Apply Now for Paycheck Protection Loans for Farmers, Regardless of Income

According to a study issued Wednesday, the SBA’s industry-level income requirements may disqualify thousands of agricultural farmers from Paycheck Protection Program loans. The SBA announced it Friday night. The IFR eliminates industry-specific revenue limitations. Businesses with 500 or less employees in the US are eligible.

Loans under the Paycheck Protection Program (PPPL)

In a word, the PPPL is intended to assist small companies in keeping their workers paid during this trying time. The PPPL offers small firms $349 billion in forgiven loans to pay workers and keep them on the payroll. Most enterprises with less than 500 workers, including non-profits, the self-employed, cooperatives, and, startups are eligible for these loans.

The PPPL will provide qualifying firms loans of up to $10 million to cover 2.5 times their average monthly payroll expenditures, as assessed over the previous 12 months, plus an extra 25% for non-payroll costs. Salaries, commissions, and gratuities, as well as employee benefits (such as health insurance premiums and retirement benefits), state and local taxes, and remuneration to sole proprietors or independent contractors, are all included in payroll expenses. Interest on mortgage commitments incurred before February 15, 2020, rent under lease agreements in existence before February 15, 2020, and utilities for whose service started before February 15, 2020 are examples of non-payroll charges.

Main selling feature of PPPL is that eligible expenses paid over an eight-week period from June 30, 2020 to October 15, 2020 are forgiven if the business retains personnel and payroll. Any revenues in excess of this amount will be reimbursed at 1%. The PPPL loans have a two-year period.

Aside from the issue of industry-specific income requirements, the IFR seems to corroborate that salaries given to H-2A employees are not included in a farm’s payroll costs. Independent contractors do not count against payroll expenditures or the number of workers at a company, according to the IFR. Independent contractors are able to qualify for their own PPP loan, according to the argument.

How to Make an Application

The funds from this program will be distributed on a first-come, first-served basis to small firms. We suggest contacting a pre-approved lender as soon as possible. Potential borrowers may use the example application listed here to help them prepare for the lender meeting.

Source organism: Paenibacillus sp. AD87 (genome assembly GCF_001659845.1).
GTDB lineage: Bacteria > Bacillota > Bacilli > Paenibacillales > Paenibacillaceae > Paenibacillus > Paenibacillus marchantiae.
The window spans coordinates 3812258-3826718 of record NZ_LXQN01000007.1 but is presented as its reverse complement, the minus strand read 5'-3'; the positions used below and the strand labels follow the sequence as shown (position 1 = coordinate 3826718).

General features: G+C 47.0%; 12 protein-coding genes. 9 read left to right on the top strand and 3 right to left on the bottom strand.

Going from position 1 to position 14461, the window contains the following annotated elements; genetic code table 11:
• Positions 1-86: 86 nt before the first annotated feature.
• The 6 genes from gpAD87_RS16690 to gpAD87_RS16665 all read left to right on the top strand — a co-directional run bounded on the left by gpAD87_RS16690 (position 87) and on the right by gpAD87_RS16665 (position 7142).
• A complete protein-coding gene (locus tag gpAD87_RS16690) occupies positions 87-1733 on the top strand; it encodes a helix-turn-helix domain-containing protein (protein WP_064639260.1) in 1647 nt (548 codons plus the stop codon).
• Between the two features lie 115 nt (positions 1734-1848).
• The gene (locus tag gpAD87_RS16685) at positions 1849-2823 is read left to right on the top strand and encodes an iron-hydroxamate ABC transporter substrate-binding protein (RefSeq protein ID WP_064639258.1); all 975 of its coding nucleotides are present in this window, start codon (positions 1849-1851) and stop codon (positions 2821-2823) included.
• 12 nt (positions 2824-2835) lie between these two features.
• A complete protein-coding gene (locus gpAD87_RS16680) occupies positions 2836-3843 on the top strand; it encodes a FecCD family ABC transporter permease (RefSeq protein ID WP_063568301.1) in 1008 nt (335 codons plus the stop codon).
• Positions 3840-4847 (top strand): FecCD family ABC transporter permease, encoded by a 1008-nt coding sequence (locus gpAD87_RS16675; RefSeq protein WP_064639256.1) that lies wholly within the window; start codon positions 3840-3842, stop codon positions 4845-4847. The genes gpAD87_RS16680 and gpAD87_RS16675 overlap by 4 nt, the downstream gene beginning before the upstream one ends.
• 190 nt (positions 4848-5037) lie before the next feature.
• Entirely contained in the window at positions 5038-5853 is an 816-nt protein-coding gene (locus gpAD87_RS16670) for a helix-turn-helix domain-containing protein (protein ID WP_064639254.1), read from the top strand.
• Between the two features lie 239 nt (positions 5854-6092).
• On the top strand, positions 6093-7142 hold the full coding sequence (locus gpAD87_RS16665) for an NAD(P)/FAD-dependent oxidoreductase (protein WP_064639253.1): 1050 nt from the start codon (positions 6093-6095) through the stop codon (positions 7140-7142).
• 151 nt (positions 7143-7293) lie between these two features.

Farmers may apply for the PPP via any participating FDIC, FCU, or Farm Credit System institution, as well as any existing SBA 7(a) lender. On the SBA website, you may identify current eligible lenders.

Applications may be submitted starting on:

* On April 3rd, small businesses and sole proprietorships will be able to submit applications via existing SBA 7(a) lenders.

*Currently active SBA 7(a) lenders for independent contractors and self-employed individuals have a deadline of April 10.

Once eligible and registered in the SBA program, any federally insured depository institutions, credit unions, and Farm Credit System institutions may make loans. New lenders must submit an application to the Small Business Administration (SBA) at [email protected].

Outstanding Issues

Although the IFR clarified the income criteria, this is a new scheme, so issues are certain to occur. The following are some of the questions we’ve previously received:

Is it possible to utilize PPP funds to pay rent? Is rent for all types of rentals (equipment, property, etc.) or only for building rentals? In the IFR, “rent” does not what is defined by SBA. A definition has been sought from the SBA.

Will affiliations have an influence on the number of workers at the company? Yes, it is possible. When a farmer requests for a PPP loan, this will be assessed on a case-by-case basis.

Do H-2A workers count toward the overall number of employees on a farm? The IFR didn’t say anything about this. We’re working on a solution to this problem.


The PPPL, which was created to keep small company workers on the payroll, will likely be a lifeline for many people, including independent contractors and self-employed people who will benefit from the program’s extended eligibility. A reminder that monies from this program are limited and will be distributed on a first-come, first-served basis.

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